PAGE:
As I have learned more and more about money over the years, it has been interesting to observe the various attitudes people have about money. People become so entrenched in a particular money mindset and they don't even realize it. They grew up observing and adopting a certain attitude from their parents, and they become unwilling to open their mind to a different and perhaps much better financial mindset.
This is not an exhaustive, scientific, nor complete list of money mindsets, but rather some I have observed over the years:
- Ignorant. People with this type of mindset are simply unknowledgeable about money. Their parents and teachers never gave them a solid, basic knowledge about how money works. They are clueless about basic, fundamental principles of money management. They seem blissfully unaware of their lack of financial intelligence.
- Apathetic. People with this mindset simply don't care about money. Unlike the ignorant group, they may know money fundamentals, the problem is that they just don't care. They enjoy the benefits of what money can do for them, but typically don't spend time proactively planning what their money will accomplish.
- Materialistic. People with this mindset love stuff. They have "stuffitis." They love and appreciate all that money, credit, and debt can buy them. They are always greedy for more. They have to have the latest and greatest no matter the cost.
- Lack. People with this mindset simply feel that they never have enough. They approach life with the view that the glass is half-empty. They are discontent.
- Hoarding. This mindset naturally flows out of the lack mindset. Because these people don't feel like they never have enough, they have a tendency to stockpile money and assets.
- Obsessive. People with this mindset are obsessed about money - how much they are spending, how much they are saving, how much their investments are growing. They have a one track mind.
- Cheap. People that have a cheap mindset have to get the lowest price on everything. They generally don't concern themselves with the quality of the product, they just want the lowest price no matter what. These people think short term, what something will cost them today, not down the road. Have you ever noticed, too, that cheap people are the worst tippers in the world? [Not so subliminal note: Hey, Christians. Why is it that waiters and waitresses hate working on Sundays for the after church crowd? Christians should be known for their generosity, not their cheapness!].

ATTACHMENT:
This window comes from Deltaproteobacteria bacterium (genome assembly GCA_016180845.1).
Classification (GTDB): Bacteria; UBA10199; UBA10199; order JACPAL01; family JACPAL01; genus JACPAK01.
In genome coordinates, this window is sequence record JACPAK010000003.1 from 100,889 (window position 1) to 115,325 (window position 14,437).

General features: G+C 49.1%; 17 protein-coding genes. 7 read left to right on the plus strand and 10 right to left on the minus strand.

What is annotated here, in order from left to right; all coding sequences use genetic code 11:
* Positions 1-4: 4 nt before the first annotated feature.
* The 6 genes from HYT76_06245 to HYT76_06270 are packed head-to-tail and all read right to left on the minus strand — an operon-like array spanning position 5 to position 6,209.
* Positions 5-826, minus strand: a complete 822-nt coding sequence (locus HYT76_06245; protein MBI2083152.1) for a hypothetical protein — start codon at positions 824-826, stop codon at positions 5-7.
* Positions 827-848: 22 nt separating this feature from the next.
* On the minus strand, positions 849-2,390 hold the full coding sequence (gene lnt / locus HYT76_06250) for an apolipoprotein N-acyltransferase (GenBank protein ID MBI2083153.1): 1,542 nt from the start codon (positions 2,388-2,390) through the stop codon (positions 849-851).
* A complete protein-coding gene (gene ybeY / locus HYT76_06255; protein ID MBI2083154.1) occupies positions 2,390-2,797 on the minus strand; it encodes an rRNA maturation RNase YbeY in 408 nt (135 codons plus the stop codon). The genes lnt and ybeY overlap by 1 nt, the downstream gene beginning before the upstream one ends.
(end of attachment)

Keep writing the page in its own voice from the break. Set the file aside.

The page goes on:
- Frugal. Many confuse frugal with cheap, but they're not the same mindset. People who are frugal care about the value of things. They want a deal, and desire to get the lowest price on an item, but they are willing to spend money on what they truly care about. Frugal people think long term. [NOTE: I highly recommend visiting Ramit Sethi's blog I Will Teach You To Be Rich, and read his post on Cheap verses frugal. It's a great comparison/contrast post.]
- Abundance. People with an abundance mindset are content people. They feel blessed by the abundance that God has provided for them or that He will provide for them at a future date. They're the glass half-full people.
- Biblical. People that have a Biblical money mindset truly understand that they are simply managers of God's money and assets. It is not their stuff to begin with. Everything belongs to God. They seek God's Word as the ultimate authority in their financial decision making process.
I believe people can have a combination of some of these financial mindsets. For example, a person who has a mindset of lack, could also be a hoarder. Or, someone who has a Biblical financial mindset, also has an abundance mindset but is very frugal in their spending, and so on.
So, where do you fall on this scale of ten different financial mindsets? What is the financial mindset that you adopted as a child from your family and friends? Have you been proactive in changing your financial mindset? If so, how are you attempting to change it? What new mindset are you trying to adopt?